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Steven Jackson
Apr 1, 2007, 11:54 AM
Hi,

I have many DVDs, most of which are widescreen. As packaging is generally pretty bad or misleading, how do I tell which films are anamorphic widescreen and which are letterboxed?

My reason for asking is that I want to rip for Apple TV. I figure that the letterboxed films can be ripped in exactly the same way as my 4:3 content without making any huge sacrifices in quality.

Thanks,

Steve.



Kilamite
Apr 1, 2007, 11:58 AM
Watch them to find out? :p

TheAnswer
Apr 1, 2007, 12:06 PM
Just double check what the packaging says over at IMDb (http://www.imdb.com/). The aspect ratio should be in the additional details section.

Steven Jackson
Apr 1, 2007, 12:27 PM
Watch them to find out? :p

But how do I tell?

Steve

Kilamite
Apr 1, 2007, 12:41 PM
If you have a widescreen monitor then a letterbox film will have black bands on the top and bottom (really quite noticable). Whereas your widescreen films will cover most of the height of your monitor if not all of it (16:9 ratio).

http://upload.wikimedia.org/wikipedia/commons/thumb/0/01/Image_cropping_235x1.jpg/240px-Image_cropping_235x1.jpg

That is letterbox widescreen. A 16:9 widescreen film would have not much black bands.

walliver
Apr 1, 2007, 01:01 PM
But how do I tell?

Steve

Some (but definitely not all) anamorphic DVD will include the phrase "Enhanced for 16X9 Televisions" or something similar. If your DVD has no such labelling, you can play the DVD in Apple's DVD Player application. An anamorphic widescreen feature will open in a wide window. A "letterboxed" feature will open in a normal aspect window.

If you have a widescreen television, a "letterboxed" video will have black bars on each side.

The labelling on the disk may be confusing, as many labels use the term "letterboxing" to describe the letterbox effect seen when watching an anamorphic film on a 4x3 set.

Steven Jackson
Apr 1, 2007, 01:17 PM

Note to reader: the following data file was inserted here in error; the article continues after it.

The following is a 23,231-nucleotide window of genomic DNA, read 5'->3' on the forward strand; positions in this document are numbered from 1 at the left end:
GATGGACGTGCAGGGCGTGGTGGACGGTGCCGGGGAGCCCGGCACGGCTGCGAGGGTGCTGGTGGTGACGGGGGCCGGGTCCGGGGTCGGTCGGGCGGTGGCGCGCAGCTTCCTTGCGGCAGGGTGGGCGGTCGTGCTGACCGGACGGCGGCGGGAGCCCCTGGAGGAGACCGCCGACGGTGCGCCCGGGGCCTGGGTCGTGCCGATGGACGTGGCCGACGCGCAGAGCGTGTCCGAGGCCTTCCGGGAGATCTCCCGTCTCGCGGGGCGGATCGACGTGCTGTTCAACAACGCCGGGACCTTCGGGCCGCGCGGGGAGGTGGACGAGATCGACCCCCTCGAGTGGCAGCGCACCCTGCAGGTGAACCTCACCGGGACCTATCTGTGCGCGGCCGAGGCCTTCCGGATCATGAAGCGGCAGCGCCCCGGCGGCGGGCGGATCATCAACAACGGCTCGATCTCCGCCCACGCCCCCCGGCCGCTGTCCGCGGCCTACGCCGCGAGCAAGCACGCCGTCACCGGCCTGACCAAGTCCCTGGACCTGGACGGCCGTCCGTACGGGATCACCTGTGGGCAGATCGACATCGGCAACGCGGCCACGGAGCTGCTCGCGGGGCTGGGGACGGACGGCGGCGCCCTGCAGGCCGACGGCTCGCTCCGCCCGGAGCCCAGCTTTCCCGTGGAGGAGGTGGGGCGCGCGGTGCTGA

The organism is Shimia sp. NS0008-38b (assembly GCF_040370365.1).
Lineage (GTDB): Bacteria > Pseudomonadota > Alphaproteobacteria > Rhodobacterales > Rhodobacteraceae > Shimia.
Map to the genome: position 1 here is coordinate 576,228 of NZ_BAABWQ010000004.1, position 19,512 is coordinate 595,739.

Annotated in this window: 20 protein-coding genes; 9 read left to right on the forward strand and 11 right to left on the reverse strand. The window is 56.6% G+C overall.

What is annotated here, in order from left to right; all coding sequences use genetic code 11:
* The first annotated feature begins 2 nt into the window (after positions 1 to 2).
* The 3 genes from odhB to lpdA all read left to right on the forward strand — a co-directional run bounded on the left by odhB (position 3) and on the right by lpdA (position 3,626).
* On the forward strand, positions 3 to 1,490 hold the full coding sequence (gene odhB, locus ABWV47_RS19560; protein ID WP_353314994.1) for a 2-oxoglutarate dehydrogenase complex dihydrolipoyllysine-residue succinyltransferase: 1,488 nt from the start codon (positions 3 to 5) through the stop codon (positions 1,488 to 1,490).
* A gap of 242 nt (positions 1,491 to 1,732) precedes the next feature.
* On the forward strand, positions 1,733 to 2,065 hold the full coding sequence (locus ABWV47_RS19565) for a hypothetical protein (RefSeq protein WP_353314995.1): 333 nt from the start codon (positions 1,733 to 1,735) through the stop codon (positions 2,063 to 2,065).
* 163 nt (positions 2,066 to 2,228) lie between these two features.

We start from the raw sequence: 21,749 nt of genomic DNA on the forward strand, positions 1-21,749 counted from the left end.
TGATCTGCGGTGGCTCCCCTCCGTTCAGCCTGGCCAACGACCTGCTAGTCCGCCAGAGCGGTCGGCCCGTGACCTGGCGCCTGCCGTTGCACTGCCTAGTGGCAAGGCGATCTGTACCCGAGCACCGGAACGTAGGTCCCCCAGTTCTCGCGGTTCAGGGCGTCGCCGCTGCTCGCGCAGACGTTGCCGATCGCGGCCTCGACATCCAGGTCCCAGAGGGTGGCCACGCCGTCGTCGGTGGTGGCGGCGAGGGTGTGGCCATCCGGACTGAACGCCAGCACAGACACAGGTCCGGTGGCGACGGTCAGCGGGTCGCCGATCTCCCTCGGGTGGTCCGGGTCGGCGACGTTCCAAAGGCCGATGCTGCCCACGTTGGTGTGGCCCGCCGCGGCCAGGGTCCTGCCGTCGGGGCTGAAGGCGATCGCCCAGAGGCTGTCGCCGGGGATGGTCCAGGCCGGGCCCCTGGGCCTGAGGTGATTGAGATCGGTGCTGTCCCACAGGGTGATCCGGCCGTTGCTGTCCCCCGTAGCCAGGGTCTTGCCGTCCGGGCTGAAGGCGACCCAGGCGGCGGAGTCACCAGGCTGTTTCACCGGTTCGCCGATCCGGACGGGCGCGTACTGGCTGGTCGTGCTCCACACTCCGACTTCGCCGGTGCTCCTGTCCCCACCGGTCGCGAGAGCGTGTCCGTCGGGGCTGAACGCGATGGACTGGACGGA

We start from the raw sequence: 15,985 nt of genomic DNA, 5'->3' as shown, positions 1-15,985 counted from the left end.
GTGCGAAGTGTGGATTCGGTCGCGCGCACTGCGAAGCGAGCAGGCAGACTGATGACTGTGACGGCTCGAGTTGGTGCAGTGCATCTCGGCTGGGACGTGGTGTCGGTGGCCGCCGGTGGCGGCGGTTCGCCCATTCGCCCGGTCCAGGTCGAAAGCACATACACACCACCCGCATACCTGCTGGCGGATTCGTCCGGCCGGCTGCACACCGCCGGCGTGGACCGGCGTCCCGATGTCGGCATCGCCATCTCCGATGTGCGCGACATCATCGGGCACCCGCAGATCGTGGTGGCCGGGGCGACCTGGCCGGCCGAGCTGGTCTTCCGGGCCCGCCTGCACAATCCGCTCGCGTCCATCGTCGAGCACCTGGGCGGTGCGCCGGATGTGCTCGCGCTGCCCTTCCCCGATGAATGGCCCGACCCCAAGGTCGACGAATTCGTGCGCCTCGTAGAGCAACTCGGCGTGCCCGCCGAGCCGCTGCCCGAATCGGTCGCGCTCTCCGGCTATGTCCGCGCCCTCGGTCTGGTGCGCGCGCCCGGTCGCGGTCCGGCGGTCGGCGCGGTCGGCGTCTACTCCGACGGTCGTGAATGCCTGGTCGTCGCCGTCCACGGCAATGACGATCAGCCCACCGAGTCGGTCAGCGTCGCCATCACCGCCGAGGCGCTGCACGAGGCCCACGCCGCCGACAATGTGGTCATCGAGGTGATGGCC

All good points, but the TV (most TVs, I think) automatically detects what kind of film you are watching and adjusts accordingly. I know letterboxed films should theoretically display in 4:3 with black bars at top and bottom, but this is not what my telly actually displays... hence the difficulty detecting at-a-glance which are anamorphic and which are letterboxed.

Steve.

weldon
Apr 1, 2007, 01:32 PM
"walliver" has given you a good description. Another clue is that anamorphic transfers use the full 4:3 frame and look "skinny" on a 4:3 TV or require you to "stretch" the image to fill a widescreen TV. Non-anamorphic transfers will be letterboxed and look normal on a 4:3 TV or be both letterboxed and pillarboxed on a widescreen TV. These require that you "zoom" the image to fill a widescreen TV.

Another really good resource is the user-created database at www.dvdprofiler.com . The software is Windows-only, but it is probably among the most comprehensive and accurate sources of information available to the public. It just recently changed hands and now belongs to invelos.com but I believe the database is the same. There are some utilities for Windows that will tell you details about the video and audio formats on the disc, but I don't know of any like this for the Mac.

Mr.A
Apr 1, 2007, 02:20 PM
If you got questions about a specific disc, load it into you software of choice that allows playback/preview so you can display it on your computer screen & attempt to resize the playback/preview window to eliminate the black bars:

(Assuming you are starting with a widescreen release)
- If you have a window with an image that fills the entire window you've got an anamorphic release.
- If you've got a window that has small black bars on top/bottom, you've got a 2.35:1 anamorphic release.
- If you've got a window with large top/bottom bars, you've got a letterboxed release.

95%+ of the commercially available widescreen DVDs will be anamorphic.
Like Usually Kilamite displays in the image above, the black bars are part of the actual video in letterboxed releases. DVDs have only 480/576 horizontal lines.... letterboxed releases have long been frowned upon because a significant portion of those lines are wasted on the black bars, resulting in less real estate for the actual video.